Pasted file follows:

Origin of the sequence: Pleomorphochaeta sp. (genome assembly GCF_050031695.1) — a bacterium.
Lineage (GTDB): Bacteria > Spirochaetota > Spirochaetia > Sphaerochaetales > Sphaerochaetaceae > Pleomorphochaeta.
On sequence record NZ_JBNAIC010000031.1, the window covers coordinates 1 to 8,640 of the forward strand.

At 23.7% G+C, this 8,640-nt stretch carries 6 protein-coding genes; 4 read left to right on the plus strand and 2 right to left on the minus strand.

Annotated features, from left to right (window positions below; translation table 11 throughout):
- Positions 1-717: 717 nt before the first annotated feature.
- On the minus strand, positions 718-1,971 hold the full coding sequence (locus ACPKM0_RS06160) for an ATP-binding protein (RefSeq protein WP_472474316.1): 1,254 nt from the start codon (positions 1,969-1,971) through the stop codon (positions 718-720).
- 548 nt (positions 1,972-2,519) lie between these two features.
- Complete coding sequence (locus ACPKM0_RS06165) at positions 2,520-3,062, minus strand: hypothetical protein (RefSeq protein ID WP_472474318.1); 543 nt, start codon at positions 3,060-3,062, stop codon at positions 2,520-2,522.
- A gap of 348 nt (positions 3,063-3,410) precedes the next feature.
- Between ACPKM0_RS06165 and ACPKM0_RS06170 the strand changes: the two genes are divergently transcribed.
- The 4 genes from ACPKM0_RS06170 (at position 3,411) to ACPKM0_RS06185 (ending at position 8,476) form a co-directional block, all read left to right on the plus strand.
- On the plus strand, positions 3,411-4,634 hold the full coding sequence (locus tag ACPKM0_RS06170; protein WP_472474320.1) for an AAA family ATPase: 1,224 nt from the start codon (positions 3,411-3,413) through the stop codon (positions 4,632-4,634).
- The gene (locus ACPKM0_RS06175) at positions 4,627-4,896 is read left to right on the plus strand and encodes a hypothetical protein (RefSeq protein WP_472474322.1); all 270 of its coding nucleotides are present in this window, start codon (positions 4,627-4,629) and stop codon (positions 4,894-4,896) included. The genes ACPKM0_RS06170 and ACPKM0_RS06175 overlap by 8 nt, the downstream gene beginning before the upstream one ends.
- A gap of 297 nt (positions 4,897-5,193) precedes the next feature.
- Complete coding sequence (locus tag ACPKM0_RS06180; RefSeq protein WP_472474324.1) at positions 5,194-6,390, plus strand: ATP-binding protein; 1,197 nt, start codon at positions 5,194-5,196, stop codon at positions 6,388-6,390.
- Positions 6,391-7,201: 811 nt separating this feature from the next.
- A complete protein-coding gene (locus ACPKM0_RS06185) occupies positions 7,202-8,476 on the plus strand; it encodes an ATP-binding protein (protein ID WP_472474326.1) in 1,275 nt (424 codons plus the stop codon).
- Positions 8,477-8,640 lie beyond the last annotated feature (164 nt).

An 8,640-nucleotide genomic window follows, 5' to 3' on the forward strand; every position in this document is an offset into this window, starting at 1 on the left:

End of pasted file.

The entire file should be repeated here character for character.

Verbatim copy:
Origin of the sequence: Pleomorphochaeta sp. (genome assembly GCF_050031695.1) — a bacterium.
Lineage (GTDB): Bacteria > Spirochaetota > Spirochaetia > Sphaerochaetales > Sphaerochaetaceae > Pleomorphochaeta.
On sequence record NZ_JBNAIC010000031.1, the window covers coordinates 1 to 8,640 of the forward strand.

At 23.7% G+C, this 8,640-nt stretch carries 6 protein-coding genes; 4 read left to right on the plus strand and 2 right to left on the minus strand.

Annotated features, from left to right (window positions below; translation table 11 throughout):
- Positions 1-717: 717 nt before the first annotated feature.
- On the minus strand, positions 718-1,971 hold the full coding sequence (locus ACPKM0_RS06160) for an ATP-binding protein (RefSeq protein WP_472474316.1): 1,254 nt from the start codon (positions 1,969-1,971) through the stop codon (positions 718-720).
- 548 nt (positions 1,972-2,519) lie between these two features.
- Complete coding sequence (locus ACPKM0_RS06165) at positions 2,520-3,062, minus strand: hypothetical protein (RefSeq protein ID WP_472474318.1); 543 nt, start codon at positions 3,060-3,062, stop codon at positions 2,520-2,522.
- A gap of 348 nt (positions 3,063-3,410) precedes the next feature.
- Between ACPKM0_RS06165 and ACPKM0_RS06170 the strand changes: the two genes are divergently transcribed.
- The 4 genes from ACPKM0_RS06170 (at position 3,411) to ACPKM0_RS06185 (ending at position 8,476) form a co-directional block, all read left to right on the plus strand.
- On the plus strand, positions 3,411-4,634 hold the full coding sequence (locus tag ACPKM0_RS06170; protein WP_472474320.1) for an AAA family ATPase: 1,224 nt from the start codon (positions 3,411-3,413) through the stop codon (positions 4,632-4,634).
- The gene (locus ACPKM0_RS06175) at positions 4,627-4,896 is read left to right on the plus strand and encodes a hypothetical protein (RefSeq protein WP_472474322.1); all 270 of its coding nucleotides are present in this window, start codon (positions 4,627-4,629) and stop codon (positions 4,894-4,896) included. The genes ACPKM0_RS06170 and ACPKM0_RS06175 overlap by 8 nt, the downstream gene beginning before the upstream one ends.
- A gap of 297 nt (positions 4,897-5,193) precedes the next feature.
- Complete coding sequence (locus tag ACPKM0_RS06180; RefSeq protein WP_472474324.1) at positions 5,194-6,390, plus strand: ATP-binding protein; 1,197 nt, start codon at positions 5,194-5,196, stop codon at positions 6,388-6,390.
- Positions 6,391-7,201: 811 nt separating this feature from the next.
- A complete protein-coding gene (locus ACPKM0_RS06185) occupies positions 7,202-8,476 on the plus strand; it encodes an ATP-binding protein (protein ID WP_472474326.1) in 1,275 nt (424 codons plus the stop codon).
- Positions 8,477-8,640 lie beyond the last annotated feature (164 nt).

An 8,640-nucleotide genomic window follows, 5' to 3' on the forward strand; every position in this document is an offset into this window, starting at 1 on the left: